ACN-sponsored summer camps for children and young people

[vc_row][vc_column][vc_column_text]More than 20 being supported this year, mainly in the Middle East and Eastern Europe.

Thanks to the support of the international Catholic pastoral charity and pontifical foundation Aid to the Church in Need (ACN), thousands of children and young people from crisis-torn regions such as Iraq, Syria, Egypt, Jordan, Palestine and Israel are able to take part in summer camps and summer courses this year. ACN has already supported some of these courses in the past, and indeed this is almost a tradition now for Christian young people in the Holy Land, Jordan, Palestine and Israel. But additionally this year the charity is delighted to be able to support youth camps in Aleppo, Syria, and Alqosh in Iraq, where life is slowly returning to normal now that the fighting and violence have died down in these war-torn areas. The local Christian Churches are working hard not only to rebuild the physical structures in these areas but also to revive the spirit and the souls of the people here, above all among the children and young people who have suffered so much. In Iraq for example, the summer camps are intended above all to help these young people to overcome the trauma of the occupation by ISIS of their Christian towns and villages in the Niniveh Plains. They need to be able to regain their physical and spiritual strength, especially now, when the future of their Christian communities in Iraq is at stake.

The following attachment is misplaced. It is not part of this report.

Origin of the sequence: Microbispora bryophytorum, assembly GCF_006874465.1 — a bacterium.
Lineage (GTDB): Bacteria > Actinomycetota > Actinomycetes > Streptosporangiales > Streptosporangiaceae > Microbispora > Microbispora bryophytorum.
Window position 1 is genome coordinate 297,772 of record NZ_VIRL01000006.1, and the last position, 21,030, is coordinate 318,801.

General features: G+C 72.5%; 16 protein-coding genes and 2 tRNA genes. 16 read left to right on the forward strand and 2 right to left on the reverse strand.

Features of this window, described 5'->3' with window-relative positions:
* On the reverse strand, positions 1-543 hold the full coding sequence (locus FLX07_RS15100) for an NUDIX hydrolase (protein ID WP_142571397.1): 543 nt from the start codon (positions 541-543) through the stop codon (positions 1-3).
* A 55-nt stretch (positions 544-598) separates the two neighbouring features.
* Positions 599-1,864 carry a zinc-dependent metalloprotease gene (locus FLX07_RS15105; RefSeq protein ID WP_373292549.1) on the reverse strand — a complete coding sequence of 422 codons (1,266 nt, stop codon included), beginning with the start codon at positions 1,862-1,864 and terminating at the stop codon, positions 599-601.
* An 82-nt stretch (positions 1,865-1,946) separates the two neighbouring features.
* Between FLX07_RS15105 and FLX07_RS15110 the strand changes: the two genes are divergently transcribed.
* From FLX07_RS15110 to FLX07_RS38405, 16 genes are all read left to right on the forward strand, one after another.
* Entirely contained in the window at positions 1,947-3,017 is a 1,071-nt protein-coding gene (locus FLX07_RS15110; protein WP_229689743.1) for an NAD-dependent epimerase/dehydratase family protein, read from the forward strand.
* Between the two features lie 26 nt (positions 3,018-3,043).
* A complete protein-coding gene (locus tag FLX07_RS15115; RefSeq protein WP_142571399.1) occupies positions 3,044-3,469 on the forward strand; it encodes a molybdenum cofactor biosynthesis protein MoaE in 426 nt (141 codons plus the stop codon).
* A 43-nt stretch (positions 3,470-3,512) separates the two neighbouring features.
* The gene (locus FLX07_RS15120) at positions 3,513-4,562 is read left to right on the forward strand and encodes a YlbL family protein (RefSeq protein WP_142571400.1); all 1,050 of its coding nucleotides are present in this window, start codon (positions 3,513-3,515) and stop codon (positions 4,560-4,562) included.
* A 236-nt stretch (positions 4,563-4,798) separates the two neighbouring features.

The young people are organised according to age and given help and support, above all spiritually, with the guidance of a “spiritual father” whose principal role is to support them in the challenges they face and help restore their faith and hope after the experiences they have suffered with the invasion by ISIS, the persecution and their dramatic flight to safety. Professional psychologists will be on board to help them to deal with the challenges of learning in drastically changed circumstances – especially now that they are starting to contemplate the return of their families to their former villages, now liberated from ISIS.